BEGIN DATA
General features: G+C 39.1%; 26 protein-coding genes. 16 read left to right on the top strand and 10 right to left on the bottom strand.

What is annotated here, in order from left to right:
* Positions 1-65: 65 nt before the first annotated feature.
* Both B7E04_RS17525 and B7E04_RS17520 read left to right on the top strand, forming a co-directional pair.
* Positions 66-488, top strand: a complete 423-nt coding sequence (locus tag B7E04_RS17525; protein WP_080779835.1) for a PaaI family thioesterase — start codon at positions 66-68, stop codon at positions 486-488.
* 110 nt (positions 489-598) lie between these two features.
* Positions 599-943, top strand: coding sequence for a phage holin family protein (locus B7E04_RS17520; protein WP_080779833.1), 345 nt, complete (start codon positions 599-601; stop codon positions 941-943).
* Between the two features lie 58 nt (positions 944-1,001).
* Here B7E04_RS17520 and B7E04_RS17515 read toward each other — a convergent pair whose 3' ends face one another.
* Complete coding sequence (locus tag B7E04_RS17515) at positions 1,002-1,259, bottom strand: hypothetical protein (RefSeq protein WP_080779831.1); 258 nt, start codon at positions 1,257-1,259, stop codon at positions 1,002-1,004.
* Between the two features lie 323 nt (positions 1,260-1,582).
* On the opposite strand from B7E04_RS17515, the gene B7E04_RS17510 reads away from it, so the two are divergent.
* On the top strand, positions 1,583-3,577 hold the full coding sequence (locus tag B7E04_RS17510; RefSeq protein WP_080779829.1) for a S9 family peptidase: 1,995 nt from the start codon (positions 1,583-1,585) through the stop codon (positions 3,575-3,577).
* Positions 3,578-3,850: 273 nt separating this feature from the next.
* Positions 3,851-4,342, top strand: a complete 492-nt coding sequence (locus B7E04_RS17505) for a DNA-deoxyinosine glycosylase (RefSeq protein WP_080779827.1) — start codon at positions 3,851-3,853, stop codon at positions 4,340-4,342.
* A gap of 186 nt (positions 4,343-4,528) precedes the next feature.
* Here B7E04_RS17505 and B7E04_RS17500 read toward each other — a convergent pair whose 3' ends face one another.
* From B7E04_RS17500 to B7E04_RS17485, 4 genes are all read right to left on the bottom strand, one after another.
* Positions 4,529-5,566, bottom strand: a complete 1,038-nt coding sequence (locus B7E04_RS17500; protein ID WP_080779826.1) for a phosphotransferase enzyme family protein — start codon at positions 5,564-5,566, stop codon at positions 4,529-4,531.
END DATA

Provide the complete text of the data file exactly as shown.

General features: G+C 39.1%; 26 protein-coding genes. 16 read left to right on the top strand and 10 right to left on the bottom strand.

What is annotated here, in order from left to right:
* Positions 1-65: 65 nt before the first annotated feature.
* Both B7E04_RS17525 and B7E04_RS17520 read left to right on the top strand, forming a co-directional pair.
* Positions 66-488, top strand: a complete 423-nt coding sequence (locus tag B7E04_RS17525; protein WP_080779835.1) for a PaaI family thioesterase — start codon at positions 66-68, stop codon at positions 486-488.
* 110 nt (positions 489-598) lie between these two features.
* Positions 599-943, top strand: coding sequence for a phage holin family protein (locus B7E04_RS17520; protein WP_080779833.1), 345 nt, complete (start codon positions 599-601; stop codon positions 941-943).
* Between the two features lie 58 nt (positions 944-1,001).
* Here B7E04_RS17520 and B7E04_RS17515 read toward each other — a convergent pair whose 3' ends face one another.
* Complete coding sequence (locus tag B7E04_RS17515) at positions 1,002-1,259, bottom strand: hypothetical protein (RefSeq protein WP_080779831.1); 258 nt, start codon at positions 1,257-1,259, stop codon at positions 1,002-1,004.
* Between the two features lie 323 nt (positions 1,260-1,582).
* On the opposite strand from B7E04_RS17515, the gene B7E04_RS17510 reads away from it, so the two are divergent.
* On the top strand, positions 1,583-3,577 hold the full coding sequence (locus tag B7E04_RS17510; RefSeq protein WP_080779829.1) for a S9 family peptidase: 1,995 nt from the start codon (positions 1,583-1,585) through the stop codon (positions 3,575-3,577).
* Positions 3,578-3,850: 273 nt separating this feature from the next.
* Positions 3,851-4,342, top strand: a complete 492-nt coding sequence (locus B7E04_RS17505) for a DNA-deoxyinosine glycosylase (RefSeq protein WP_080779827.1) — start codon at positions 3,851-3,853, stop codon at positions 4,340-4,342.
* A gap of 186 nt (positions 4,343-4,528) precedes the next feature.
* Here B7E04_RS17505 and B7E04_RS17500 read toward each other — a convergent pair whose 3' ends face one another.
* From B7E04_RS17500 to B7E04_RS17485, 4 genes are all read right to left on the bottom strand, one after another.
* Positions 4,529-5,566, bottom strand: a complete 1,038-nt coding sequence (locus B7E04_RS17500; protein ID WP_080779826.1) for a phosphotransferase enzyme family protein — start codon at positions 5,564-5,566, stop codon at positions 4,529-4,531.